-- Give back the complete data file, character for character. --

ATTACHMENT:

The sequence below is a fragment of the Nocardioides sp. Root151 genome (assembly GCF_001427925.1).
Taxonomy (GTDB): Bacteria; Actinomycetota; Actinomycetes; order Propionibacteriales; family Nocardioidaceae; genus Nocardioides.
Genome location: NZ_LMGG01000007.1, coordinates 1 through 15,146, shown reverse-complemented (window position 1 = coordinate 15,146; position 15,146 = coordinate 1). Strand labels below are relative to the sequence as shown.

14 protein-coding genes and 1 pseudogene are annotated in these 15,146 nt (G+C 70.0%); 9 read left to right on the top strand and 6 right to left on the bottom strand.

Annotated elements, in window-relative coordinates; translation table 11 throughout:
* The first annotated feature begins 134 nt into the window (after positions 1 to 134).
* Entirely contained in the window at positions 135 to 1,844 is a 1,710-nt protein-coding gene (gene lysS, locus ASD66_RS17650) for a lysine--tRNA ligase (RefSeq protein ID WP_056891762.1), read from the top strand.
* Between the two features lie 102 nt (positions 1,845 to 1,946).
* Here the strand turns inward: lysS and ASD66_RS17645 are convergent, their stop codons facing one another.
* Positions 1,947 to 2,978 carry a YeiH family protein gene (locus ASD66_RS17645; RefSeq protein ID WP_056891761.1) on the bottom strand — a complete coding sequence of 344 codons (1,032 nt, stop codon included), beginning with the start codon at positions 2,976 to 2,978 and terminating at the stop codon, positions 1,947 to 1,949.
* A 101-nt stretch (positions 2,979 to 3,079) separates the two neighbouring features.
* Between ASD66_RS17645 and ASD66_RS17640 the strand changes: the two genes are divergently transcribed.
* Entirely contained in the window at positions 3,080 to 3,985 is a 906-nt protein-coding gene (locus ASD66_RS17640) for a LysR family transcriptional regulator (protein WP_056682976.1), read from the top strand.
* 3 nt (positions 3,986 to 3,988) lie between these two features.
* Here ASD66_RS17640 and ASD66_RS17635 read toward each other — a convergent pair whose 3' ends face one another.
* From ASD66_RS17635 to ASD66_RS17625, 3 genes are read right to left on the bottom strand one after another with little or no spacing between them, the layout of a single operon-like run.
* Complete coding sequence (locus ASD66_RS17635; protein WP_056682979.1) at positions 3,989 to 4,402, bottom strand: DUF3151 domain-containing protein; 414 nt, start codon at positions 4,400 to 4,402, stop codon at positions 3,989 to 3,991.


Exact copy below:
The sequence below is a fragment of the Nocardioides sp. Root151 genome (assembly GCF_001427925.1).
Taxonomy (GTDB): Bacteria; Actinomycetota; Actinomycetes; order Propionibacteriales; family Nocardioidaceae; genus Nocardioides.
Genome location: NZ_LMGG01000007.1, coordinates 1 through 15,146, shown reverse-complemented (window position 1 = coordinate 15,146; position 15,146 = coordinate 1). Strand labels below are relative to the sequence as shown.

14 protein-coding genes and 1 pseudogene are annotated in these 15,146 nt (G+C 70.0%); 9 read left to right on the top strand and 6 right to left on the bottom strand.

Annotated elements, in window-relative coordinates; translation table 11 throughout:
* The first annotated feature begins 134 nt into the window (after positions 1 to 134).
* Entirely contained in the window at positions 135 to 1,844 is a 1,710-nt protein-coding gene (gene lysS, locus ASD66_RS17650) for a lysine--tRNA ligase (RefSeq protein ID WP_056891762.1), read from the top strand.
* Between the two features lie 102 nt (positions 1,845 to 1,946).
* Here the strand turns inward: lysS and ASD66_RS17645 are convergent, their stop codons facing one another.
* Positions 1,947 to 2,978 carry a YeiH family protein gene (locus ASD66_RS17645; RefSeq protein ID WP_056891761.1) on the bottom strand — a complete coding sequence of 344 codons (1,032 nt, stop codon included), beginning with the start codon at positions 2,976 to 2,978 and terminating at the stop codon, positions 1,947 to 1,949.
* A 101-nt stretch (positions 2,979 to 3,079) separates the two neighbouring features.
* Between ASD66_RS17645 and ASD66_RS17640 the strand changes: the two genes are divergently transcribed.
* Entirely contained in the window at positions 3,080 to 3,985 is a 906-nt protein-coding gene (locus ASD66_RS17640) for a LysR family transcriptional regulator (protein WP_056682976.1), read from the top strand.
* 3 nt (positions 3,986 to 3,988) lie between these two features.
* Here ASD66_RS17640 and ASD66_RS17635 read toward each other — a convergent pair whose 3' ends face one another.
* From ASD66_RS17635 to ASD66_RS17625, 3 genes are read right to left on the bottom strand one after another with little or no spacing between them, the layout of a single operon-like run.
* Complete coding sequence (locus ASD66_RS17635; protein WP_056682979.1) at positions 3,989 to 4,402, bottom strand: DUF3151 domain-containing protein; 414 nt, start codon at positions 4,400 to 4,402, stop codon at positions 3,989 to 3,991.